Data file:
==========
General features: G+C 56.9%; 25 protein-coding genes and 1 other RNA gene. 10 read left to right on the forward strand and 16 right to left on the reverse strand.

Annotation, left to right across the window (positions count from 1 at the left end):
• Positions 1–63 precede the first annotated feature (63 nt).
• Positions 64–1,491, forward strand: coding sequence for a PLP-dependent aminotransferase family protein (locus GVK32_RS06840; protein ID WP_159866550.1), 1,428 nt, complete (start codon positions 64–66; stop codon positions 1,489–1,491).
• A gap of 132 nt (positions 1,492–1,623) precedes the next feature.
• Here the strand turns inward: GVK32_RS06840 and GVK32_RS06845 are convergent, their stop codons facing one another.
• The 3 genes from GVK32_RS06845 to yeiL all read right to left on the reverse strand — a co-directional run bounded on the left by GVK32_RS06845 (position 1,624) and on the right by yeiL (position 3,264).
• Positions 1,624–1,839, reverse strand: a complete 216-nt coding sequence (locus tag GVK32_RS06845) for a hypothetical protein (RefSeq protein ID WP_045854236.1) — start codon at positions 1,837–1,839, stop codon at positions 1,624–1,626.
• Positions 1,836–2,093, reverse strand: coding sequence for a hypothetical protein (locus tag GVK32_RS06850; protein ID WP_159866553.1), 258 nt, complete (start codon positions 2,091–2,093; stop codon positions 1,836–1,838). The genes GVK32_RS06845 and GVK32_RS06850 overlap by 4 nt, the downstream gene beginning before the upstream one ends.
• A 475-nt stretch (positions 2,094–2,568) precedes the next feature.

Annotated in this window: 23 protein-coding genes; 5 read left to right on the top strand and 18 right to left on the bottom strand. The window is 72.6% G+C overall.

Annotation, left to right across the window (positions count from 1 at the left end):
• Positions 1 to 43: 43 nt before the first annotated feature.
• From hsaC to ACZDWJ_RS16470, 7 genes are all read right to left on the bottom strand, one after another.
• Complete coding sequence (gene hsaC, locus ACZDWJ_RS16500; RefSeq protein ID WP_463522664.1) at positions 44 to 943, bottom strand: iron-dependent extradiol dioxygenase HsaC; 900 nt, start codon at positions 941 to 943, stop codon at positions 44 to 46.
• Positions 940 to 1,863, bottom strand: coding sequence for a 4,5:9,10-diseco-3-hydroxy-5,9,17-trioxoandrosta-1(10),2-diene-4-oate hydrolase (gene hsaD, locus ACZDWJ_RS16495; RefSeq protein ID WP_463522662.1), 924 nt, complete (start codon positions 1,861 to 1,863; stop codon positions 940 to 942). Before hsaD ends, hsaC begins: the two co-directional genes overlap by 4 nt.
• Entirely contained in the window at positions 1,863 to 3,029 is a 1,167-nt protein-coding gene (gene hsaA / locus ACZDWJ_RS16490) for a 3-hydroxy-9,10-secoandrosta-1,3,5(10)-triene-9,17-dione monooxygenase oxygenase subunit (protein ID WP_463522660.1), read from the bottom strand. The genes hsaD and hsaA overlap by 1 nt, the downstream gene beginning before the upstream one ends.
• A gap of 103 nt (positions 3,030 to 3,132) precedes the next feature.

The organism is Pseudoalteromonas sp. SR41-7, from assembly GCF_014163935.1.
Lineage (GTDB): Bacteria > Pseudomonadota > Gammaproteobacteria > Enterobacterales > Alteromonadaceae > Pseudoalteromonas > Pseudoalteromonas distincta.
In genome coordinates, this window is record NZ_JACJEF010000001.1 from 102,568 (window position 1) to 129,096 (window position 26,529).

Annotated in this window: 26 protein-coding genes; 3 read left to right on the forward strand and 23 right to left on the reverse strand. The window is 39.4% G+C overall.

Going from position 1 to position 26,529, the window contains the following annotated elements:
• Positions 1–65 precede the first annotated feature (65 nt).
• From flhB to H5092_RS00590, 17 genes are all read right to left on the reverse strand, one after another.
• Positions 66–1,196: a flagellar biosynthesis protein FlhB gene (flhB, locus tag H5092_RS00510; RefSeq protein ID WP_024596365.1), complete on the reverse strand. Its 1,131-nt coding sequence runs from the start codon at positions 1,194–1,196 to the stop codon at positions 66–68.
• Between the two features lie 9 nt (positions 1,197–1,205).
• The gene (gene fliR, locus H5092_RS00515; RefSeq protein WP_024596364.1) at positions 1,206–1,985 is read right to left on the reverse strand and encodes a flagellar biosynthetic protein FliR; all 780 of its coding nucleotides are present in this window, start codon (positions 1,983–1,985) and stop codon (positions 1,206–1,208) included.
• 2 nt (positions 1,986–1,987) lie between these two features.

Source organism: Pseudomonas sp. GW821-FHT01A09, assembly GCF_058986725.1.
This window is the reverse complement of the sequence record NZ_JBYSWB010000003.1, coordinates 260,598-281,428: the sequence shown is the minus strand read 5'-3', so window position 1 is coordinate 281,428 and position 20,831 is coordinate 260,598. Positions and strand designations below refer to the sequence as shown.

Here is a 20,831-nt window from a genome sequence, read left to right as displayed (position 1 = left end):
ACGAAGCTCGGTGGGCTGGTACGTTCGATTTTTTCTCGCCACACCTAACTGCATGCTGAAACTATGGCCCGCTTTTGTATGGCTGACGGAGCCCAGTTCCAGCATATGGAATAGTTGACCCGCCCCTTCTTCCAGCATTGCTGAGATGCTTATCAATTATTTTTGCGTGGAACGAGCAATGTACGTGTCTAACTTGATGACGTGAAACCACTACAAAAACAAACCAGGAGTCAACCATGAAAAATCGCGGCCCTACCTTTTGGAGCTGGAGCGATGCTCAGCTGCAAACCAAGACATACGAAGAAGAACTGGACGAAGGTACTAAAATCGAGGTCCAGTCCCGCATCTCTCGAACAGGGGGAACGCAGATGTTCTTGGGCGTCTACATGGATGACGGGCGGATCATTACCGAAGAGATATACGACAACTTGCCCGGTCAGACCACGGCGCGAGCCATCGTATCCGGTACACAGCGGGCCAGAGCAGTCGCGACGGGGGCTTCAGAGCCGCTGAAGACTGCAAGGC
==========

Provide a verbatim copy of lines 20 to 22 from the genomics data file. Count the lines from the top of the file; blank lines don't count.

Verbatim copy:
Lineage (GTDB): Bacteria > Pseudomonadota > Gammaproteobacteria > Enterobacterales > Alteromonadaceae > Pseudoalteromonas > Pseudoalteromonas distincta.
In genome coordinates, this window is record NZ_JACJEF010000001.1 from 102,568 (window position 1) to 129,096 (window position 26,529).

Annotated in this window: 26 protein-coding genes; 3 read left to right on the forward strand and 23 right to left on the reverse strand. The window is 39.4% G+C overall.